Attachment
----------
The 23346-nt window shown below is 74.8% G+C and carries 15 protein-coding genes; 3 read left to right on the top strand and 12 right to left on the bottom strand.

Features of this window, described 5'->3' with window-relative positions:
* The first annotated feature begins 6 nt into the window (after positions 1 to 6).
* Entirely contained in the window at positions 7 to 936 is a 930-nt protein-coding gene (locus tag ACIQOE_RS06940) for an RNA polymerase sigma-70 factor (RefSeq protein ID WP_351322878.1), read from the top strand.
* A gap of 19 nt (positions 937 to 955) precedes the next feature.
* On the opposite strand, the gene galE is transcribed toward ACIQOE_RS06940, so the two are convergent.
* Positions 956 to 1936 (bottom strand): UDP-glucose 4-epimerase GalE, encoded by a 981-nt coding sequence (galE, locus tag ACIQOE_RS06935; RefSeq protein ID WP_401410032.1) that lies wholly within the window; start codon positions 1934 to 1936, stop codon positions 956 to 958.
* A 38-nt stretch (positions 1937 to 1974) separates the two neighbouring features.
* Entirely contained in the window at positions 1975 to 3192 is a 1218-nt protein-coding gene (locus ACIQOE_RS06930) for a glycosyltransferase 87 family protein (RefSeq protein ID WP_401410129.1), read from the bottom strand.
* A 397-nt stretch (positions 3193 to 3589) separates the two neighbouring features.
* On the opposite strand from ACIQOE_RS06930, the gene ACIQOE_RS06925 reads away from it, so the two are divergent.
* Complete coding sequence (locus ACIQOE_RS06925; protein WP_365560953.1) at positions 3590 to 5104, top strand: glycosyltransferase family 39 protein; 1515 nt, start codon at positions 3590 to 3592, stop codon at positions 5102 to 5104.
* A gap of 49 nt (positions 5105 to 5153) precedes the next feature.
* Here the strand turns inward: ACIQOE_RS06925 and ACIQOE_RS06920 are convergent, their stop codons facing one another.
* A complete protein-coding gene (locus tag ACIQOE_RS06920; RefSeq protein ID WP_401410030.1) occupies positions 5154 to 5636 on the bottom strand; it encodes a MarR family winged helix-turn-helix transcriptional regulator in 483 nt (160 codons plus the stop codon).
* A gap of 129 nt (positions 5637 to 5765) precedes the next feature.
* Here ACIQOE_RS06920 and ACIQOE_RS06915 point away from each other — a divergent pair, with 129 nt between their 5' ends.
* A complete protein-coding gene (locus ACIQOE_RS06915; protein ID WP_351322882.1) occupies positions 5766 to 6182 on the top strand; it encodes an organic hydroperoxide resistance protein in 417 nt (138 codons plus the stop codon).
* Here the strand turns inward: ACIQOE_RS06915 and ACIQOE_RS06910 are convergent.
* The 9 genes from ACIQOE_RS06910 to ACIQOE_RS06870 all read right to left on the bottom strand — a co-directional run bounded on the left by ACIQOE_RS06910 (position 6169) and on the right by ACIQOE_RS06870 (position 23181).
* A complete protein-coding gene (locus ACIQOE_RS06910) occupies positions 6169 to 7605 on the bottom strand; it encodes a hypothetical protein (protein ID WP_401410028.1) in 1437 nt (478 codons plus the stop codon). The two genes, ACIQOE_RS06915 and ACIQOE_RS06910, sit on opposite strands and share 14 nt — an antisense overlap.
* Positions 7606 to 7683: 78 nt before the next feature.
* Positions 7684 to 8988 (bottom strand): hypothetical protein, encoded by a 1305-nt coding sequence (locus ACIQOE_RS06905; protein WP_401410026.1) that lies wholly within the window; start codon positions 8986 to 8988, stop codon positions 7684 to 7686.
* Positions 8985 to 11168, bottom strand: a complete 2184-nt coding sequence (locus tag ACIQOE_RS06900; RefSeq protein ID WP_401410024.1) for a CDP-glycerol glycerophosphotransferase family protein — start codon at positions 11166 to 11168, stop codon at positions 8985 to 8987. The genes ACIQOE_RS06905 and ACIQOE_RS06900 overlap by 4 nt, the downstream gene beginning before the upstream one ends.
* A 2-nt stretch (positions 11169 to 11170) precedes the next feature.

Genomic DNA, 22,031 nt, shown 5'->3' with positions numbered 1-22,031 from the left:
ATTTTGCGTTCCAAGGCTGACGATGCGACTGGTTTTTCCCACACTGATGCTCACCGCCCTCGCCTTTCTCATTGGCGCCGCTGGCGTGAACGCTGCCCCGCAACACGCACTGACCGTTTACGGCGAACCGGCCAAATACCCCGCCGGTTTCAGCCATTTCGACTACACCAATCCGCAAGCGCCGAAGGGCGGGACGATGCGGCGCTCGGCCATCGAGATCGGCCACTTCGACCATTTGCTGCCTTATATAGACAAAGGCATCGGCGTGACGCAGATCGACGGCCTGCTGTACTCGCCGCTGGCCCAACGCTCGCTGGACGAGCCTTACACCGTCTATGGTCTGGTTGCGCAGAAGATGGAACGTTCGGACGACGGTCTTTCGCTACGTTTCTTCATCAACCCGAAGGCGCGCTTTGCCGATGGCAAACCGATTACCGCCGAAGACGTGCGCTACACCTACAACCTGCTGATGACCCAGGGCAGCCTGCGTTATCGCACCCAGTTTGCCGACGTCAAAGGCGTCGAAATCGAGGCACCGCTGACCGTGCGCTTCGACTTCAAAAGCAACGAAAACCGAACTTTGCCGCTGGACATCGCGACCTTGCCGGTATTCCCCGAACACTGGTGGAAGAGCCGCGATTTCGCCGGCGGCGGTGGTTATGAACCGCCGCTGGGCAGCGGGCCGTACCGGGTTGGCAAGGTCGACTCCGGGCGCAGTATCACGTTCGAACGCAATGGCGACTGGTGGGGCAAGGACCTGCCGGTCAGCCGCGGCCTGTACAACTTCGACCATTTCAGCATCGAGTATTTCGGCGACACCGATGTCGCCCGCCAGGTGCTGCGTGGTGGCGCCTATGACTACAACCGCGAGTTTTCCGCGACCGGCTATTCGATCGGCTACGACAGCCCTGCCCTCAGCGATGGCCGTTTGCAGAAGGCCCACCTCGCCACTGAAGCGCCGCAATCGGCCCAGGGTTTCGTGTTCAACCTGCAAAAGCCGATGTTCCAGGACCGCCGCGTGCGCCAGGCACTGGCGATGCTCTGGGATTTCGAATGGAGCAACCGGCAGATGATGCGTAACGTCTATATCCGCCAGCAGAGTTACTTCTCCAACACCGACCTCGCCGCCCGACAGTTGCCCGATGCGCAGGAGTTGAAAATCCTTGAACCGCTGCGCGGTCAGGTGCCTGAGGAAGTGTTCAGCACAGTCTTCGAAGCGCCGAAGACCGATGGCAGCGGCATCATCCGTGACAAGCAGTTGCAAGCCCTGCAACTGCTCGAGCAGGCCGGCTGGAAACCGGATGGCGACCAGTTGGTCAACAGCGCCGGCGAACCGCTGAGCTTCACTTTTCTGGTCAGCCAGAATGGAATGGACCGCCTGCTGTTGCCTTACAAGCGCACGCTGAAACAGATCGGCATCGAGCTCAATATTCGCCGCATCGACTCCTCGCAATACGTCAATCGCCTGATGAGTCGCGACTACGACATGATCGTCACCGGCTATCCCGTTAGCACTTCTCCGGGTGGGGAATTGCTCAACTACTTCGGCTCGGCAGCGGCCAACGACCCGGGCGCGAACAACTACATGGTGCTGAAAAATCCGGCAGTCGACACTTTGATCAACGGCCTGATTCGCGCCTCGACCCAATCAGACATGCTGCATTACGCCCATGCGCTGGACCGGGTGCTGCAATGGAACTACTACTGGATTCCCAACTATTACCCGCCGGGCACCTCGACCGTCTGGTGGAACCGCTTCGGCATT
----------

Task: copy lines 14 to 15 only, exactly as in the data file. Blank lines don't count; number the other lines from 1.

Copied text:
* Here the strand turns inward: ACIQOE_RS06925 and ACIQOE_RS06920 are convergent, their stop codons facing one another.
* A complete protein-coding gene (locus tag ACIQOE_RS06920; RefSeq protein ID WP_401410030.1) occupies positions 5154 to 5636 on the bottom strand; it encodes a MarR family winged helix-turn-helix transcriptional regulator in 483 nt (160 codons plus the stop codon).